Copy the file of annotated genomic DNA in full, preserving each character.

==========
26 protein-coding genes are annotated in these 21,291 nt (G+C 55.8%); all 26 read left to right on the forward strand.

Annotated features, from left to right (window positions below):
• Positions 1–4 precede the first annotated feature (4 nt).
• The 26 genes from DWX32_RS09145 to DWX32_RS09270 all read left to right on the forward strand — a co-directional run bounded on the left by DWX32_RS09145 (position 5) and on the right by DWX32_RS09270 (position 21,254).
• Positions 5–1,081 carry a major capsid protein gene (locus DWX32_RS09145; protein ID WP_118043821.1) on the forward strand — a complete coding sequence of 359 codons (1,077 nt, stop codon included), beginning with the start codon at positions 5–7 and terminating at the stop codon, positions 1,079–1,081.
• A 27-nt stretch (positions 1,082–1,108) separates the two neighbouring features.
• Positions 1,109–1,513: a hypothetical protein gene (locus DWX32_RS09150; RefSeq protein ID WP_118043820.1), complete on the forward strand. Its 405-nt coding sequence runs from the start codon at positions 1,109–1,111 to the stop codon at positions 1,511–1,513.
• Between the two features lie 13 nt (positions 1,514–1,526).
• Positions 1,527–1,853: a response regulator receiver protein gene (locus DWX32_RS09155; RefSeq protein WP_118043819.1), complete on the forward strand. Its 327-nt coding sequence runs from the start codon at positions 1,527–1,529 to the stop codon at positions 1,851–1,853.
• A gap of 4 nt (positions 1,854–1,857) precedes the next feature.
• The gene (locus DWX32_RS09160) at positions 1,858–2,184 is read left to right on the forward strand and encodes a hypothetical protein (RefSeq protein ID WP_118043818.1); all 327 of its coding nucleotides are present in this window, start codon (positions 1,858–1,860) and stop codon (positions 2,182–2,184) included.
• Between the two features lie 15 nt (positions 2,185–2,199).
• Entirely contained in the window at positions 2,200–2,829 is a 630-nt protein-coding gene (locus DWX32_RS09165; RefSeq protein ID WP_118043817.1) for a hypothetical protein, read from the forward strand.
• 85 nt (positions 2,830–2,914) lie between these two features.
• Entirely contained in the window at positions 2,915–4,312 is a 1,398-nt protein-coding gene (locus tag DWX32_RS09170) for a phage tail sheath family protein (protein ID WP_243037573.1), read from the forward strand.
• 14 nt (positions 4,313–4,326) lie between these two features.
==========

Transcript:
26 protein-coding genes are annotated in these 21,291 nt (G+C 55.8%); all 26 read left to right on the forward strand.

Annotated features, from left to right (window positions below):
• Positions 1–4 precede the first annotated feature (4 nt).
• The 26 genes from DWX32_RS09145 to DWX32_RS09270 all read left to right on the forward strand — a co-directional run bounded on the left by DWX32_RS09145 (position 5) and on the right by DWX32_RS09270 (position 21,254).
• Positions 5–1,081 carry a major capsid protein gene (locus DWX32_RS09145; protein ID WP_118043821.1) on the forward strand — a complete coding sequence of 359 codons (1,077 nt, stop codon included), beginning with the start codon at positions 5–7 and terminating at the stop codon, positions 1,079–1,081.
• A 27-nt stretch (positions 1,082–1,108) separates the two neighbouring features.
• Positions 1,109–1,513: a hypothetical protein gene (locus DWX32_RS09150; RefSeq protein ID WP_118043820.1), complete on the forward strand. Its 405-nt coding sequence runs from the start codon at positions 1,109–1,111 to the stop codon at positions 1,511–1,513.
• Between the two features lie 13 nt (positions 1,514–1,526).
• Positions 1,527–1,853: a response regulator receiver protein gene (locus DWX32_RS09155; RefSeq protein WP_118043819.1), complete on the forward strand. Its 327-nt coding sequence runs from the start codon at positions 1,527–1,529 to the stop codon at positions 1,851–1,853.
• A gap of 4 nt (positions 1,854–1,857) precedes the next feature.
• The gene (locus DWX32_RS09160) at positions 1,858–2,184 is read left to right on the forward strand and encodes a hypothetical protein (RefSeq protein ID WP_118043818.1); all 327 of its coding nucleotides are present in this window, start codon (positions 1,858–1,860) and stop codon (positions 2,182–2,184) included.
• Between the two features lie 15 nt (positions 2,185–2,199).
• Entirely contained in the window at positions 2,200–2,829 is a 630-nt protein-coding gene (locus DWX32_RS09165; RefSeq protein ID WP_118043817.1) for a hypothetical protein, read from the forward strand.
• 85 nt (positions 2,830–2,914) lie between these two features.
• Entirely contained in the window at positions 2,915–4,312 is a 1,398-nt protein-coding gene (locus tag DWX32_RS09170) for a phage tail sheath family protein (protein ID WP_243037573.1), read from the forward strand.
• 14 nt (positions 4,313–4,326) lie between these two features.